That news was barely digested when, on Friday, my wife, Kiera, went into labor.
Siddhartha Reyes Swaminathan was born in the wee hours of Saturday, January 16, overshadowing any other event that took place early that week and more or less all of them before it (at least in my life).
His first few days have been intensely documented via several iPhone cameras and even a couple traditional ones. If you want to watch him as he grows, we took inspiration from friends and made him his own Instagram account, @sidsw4mi, you can follow him there.
Work stuff will sort its out, but I’m feeling totally consumed by this little guy right now—and have to imagine I will be for the foreseeable future.
A lot of people call into the Paul Finebaum Show daily to talk about SEC football, so it’s not necessarily that big a deal to be on it. But I was an invited guest this past Thursday.
Paul or one of his producers wanted me to discuss my Atlanta Magazine article on UGA Head Football Coach Mark Richt. It was pretty difficult trying to stay cogent and not ramble during the five to 10 minutes that I was on with Paul. But I was really excited to be featured, and I hope I one day get to do it (and other radio spots) again.
Over the past 15 years or so, I’ve spent an obscene amount of time thinking about Mark Richt. For the previous 14 seasons, he’s been the head coach of the University of Georgia football team, whose games I grew up watching with my parents.
Richt is a complex figure in an increasingly monied and cutthroat sport. He’s seen as a “molder of men,” who cares about the person under the helmet, as much as he cares about his team’s on-field results. It’s led many to question whether he’s too virtuous to win on the biggest stages college football has to offer—despite the fact that he’s paid $4 million per year to do just that. And that’s the premise of the feature I wrote for Atlanta Magazine about him.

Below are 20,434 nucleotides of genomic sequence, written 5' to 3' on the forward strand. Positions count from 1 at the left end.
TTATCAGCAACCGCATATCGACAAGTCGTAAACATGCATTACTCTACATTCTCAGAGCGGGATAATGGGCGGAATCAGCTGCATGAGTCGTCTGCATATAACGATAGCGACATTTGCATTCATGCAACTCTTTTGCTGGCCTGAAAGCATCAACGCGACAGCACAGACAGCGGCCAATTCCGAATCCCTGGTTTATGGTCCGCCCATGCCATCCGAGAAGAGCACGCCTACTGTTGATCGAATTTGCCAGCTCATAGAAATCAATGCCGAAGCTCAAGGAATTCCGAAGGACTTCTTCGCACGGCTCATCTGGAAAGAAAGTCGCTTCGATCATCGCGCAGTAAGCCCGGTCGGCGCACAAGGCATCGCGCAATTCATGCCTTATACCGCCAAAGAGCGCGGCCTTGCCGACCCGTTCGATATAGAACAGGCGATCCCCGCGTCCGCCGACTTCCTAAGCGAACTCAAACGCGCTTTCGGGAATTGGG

This past week, the first TV show that I helped produce aired on Al Jazeera America and Al Jazeera English. It was an episode of “Fault Lines” titled “The Death of Aging.” and it explores technology billionaires’ funneling millions of dollars toward several efforts at reversing aging and increasing human longevity.
It was an amazingly fun project to work on, especially thanks to the production team of Sweta Vohra, Josh Rushing, and Joel Van Haren. I was lucky enough to get a co-production credit and was able to help on a number of fronts, from researching, reporting, setting up shoots, holding light reflectors, writing interview questions, scripting, and perhaps most importantly, hounding J. Craig Venter’s wife (who is also his publicist) until she agreed to let us go behind the scenes of his new venture Human Longevity, Inc.
In late-2010, I knew nothing about archaeology. After three-plus years as a senior editor at Archaeology, I consider myself knowledgeable on at least one arcane subject: the peopling of the Americas.
I just finished a large project that I spent a lot of the last year reporting for Archaeology. It included meeting a lot of great characters, as well as a trip to the Paleoamerican Odyssey conference in Santa Fe, NM, last October. It was an occasionally testy meeting with prominent archaeologists whose theories had been summarily dismissed for decades by their peers finally having their day in the sun.
I would have never guessed it, but I find this topic really exciting.
When my old friend Steve, who is now the editor in chief of Atlanta Magazine got in touch last summer with the idea of writing about sea turtles on the Georgia coast, I jumped at the chance to revisit some places that I haven’t been since I was a kid, like Jekyll and St. Simon’s Islands.
Probably the coolest part of reporting this story was getting to go on to a Georgia barrier island that very few people get to go to. Ossabaw Island is essentially a barely inhabited sanctuary maintained by the state. Mark Dodd of the Georgia Department of Natural Resources was nice enough to drive me around the island until we got to see one of the feral pigs that have overrun Ossabaw since the Spanish brought them in the 1500s.